EVERLAST Live in Sofia23 November 2014
No More Many More
Terminal 1 Club, Sofia
Words by Stefan Topuzov, photo: Creative Visual Solutions
I recently read an interview with Jerry Cantrell from Alice in Chains, in which he was talking about the band's acoustic EPs. According to him, the idea was for the musicians to see what their music is really worth – and if they wrote songs that are really that good. When a song is really good, Cantrell explained, it will still sound great even if you remove all the effects, distortion and what not, and strip it down to just an acoustic guitar and a vocal.|
Everlast's acoustic album from last year, 'The Life Acoustic,' proved that the former MC turned alternative blues troubadour's catalogue could stand this treatment as well. When you unload all the hip-hop beats, female backing vocals, guitar effects and all kinds of modern recording studio wizardry, and leave just an acoustic guitar, some restrained keyboards and the deep, thick voice of the musician born as Erik Schrody, the songs sound even more enchanting. This works because they were never about flare to begin with – with Everlast, the focus has always been on the stories of struggle he tells, and singing them in a way that makes you live through them as well.
It seems the Bulgarian audience is hungry for that kind of experience – the tickets for Everlast's show in Sofia's Terminal 1 club last night were sold out just two days after they became available. So, a second date was scheduled for the next day, November 24 – only to also get sold out in a matter of days. Now, compare this to what you may read about Everlast in the American press lately – basically just puns about how he hasn't had a hit since 1998's 'What It's Like' – and tell me who's missing something here...
But back to this side of the Atlantic. When at 21:30 PM the 400 owners of tickets for tonight's shows are still making their way through Terminal 1's corridors towards the club's main hall, opening band No More Many More is already on the stage. Thankfully, their music is much better than their band-name. Acoustic guitars, soaring vocal harmonies and lyrics that share the band members' political insights. One might say they sound like a Bulgarian Everlast with some specifically Bulgarian worldview in the lyrics. Which is not necessarily a bad thing.
By the way, it's my first time in Terminal 1 and I can't help noting that it is a very cool place. A mid-sized venue, architecture with decent acoustics, a balcony and also a nice location in the center of the city. If the bargain for this place was to lose the Bulgarian alternative music scene's former stronghold, Stroeja club, it seems we have nothing to look back for with regret...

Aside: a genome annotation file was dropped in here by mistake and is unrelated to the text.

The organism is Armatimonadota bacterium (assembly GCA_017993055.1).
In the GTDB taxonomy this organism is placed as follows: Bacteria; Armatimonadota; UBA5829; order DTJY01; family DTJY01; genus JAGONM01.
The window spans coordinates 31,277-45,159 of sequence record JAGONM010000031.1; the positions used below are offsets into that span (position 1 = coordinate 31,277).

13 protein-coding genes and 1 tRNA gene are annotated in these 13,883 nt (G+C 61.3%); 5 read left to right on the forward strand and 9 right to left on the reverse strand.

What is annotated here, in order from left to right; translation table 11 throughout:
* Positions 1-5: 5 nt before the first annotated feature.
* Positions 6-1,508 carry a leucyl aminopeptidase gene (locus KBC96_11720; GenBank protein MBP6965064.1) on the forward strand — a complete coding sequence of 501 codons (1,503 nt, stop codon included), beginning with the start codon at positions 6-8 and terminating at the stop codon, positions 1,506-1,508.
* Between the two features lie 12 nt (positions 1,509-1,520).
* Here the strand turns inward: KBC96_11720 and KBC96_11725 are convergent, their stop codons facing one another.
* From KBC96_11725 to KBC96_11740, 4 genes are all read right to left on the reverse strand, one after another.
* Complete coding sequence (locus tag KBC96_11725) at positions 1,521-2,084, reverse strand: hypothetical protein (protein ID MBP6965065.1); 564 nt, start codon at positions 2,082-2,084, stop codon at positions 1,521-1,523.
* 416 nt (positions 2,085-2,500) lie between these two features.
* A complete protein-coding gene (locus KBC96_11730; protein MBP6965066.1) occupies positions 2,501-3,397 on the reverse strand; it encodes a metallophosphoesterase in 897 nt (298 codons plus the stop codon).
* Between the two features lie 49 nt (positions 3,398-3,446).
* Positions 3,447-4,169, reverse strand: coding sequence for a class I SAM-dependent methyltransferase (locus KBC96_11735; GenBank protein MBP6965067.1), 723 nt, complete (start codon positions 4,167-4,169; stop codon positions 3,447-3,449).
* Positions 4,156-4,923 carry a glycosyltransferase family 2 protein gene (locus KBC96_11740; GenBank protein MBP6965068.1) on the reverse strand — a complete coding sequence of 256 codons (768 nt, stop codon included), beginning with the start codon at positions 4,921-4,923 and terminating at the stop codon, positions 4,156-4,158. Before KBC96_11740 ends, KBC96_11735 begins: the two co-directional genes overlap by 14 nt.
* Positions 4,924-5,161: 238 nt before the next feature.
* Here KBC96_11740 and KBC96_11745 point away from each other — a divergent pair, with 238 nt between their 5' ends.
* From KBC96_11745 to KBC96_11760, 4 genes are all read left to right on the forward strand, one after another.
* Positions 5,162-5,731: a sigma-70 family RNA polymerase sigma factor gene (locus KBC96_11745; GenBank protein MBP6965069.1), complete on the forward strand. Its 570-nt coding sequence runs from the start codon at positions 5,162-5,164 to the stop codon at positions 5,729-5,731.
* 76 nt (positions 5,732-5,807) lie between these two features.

At 22:30 PM Everlast comes on stage, accompanied by keyboardist Brian Velasco and a bottle of Jameson whisky. He just says 'hello' and goes straight into his newest song, 'Gaza City Blues.' It doesn't seem like he's in the best mood. But while the song may be brand new, it works perfectly as an opener, as its chorus – basically repeating 'we pay so dearly for it' – is easy for the crowd to pick up and sing along to, setting the mood for what's about to follow.
The slower songs like 'This Kind of Lonely' and 'Weakness' really blossom due to the stripped down arrangements that shift the focus towards Everlast's unstrained and emotional delivery. Sounds rather simple. Because it is. But songs like these don't need to be complex and overstuffed to work. And just when you fear the show might get one-dimentional due to this simplicity, a somewhat different song kicks in – like 'Friend' where the keyboard melodies take the lead for a change, or more uptempo ones like 'Stone in My Hand' that get the crowd moving.
Everlast doesn't really speak that much. Beyond 'hello' at the start of the show and announcing the songs before playing them, he doesn't say much. Turns out it's not his mood that's bad. Four or five songs into the set he explains that he got food poisoning in Greece and can now barely stand up because of the fever he has. 'All I can see when I close my eyes are lights and colors,' he says. 'If I fall on stage, don't mind it. Go get a drink, I'll get back up.' He doesn't fall, though. He even finds the time to thank the crowd for singing along the songs without having to encourage it to do so.
This, of course, intensifies as we get closer to the set's end, where most of the bigger hits are. 'What It's Like,' Put Your Lights On,' the cover of 'Folsom Prison Blues' (now sounding closer to Johnny Cash's version due to the lack of a hip-hop beat), 'White Trash Beautiful' (I really pity the people who have ignored this album due to the lack of an Mtv hit-single!) and the inevitable final with an acoustic rendition of 'Jump Around' – which does away with the boisterous rap of the House of Pain original, in favor for some cool restraint that comes from years of experience. You can call it wisdom if you like. This night Everlast sounds like a veteran by the campfire with an acoustic guitar in hand. And I'll be damned if he hasn't mastered that type of thing.
I can only sincerely envy the people who are yet to see this show for the first time tonight...
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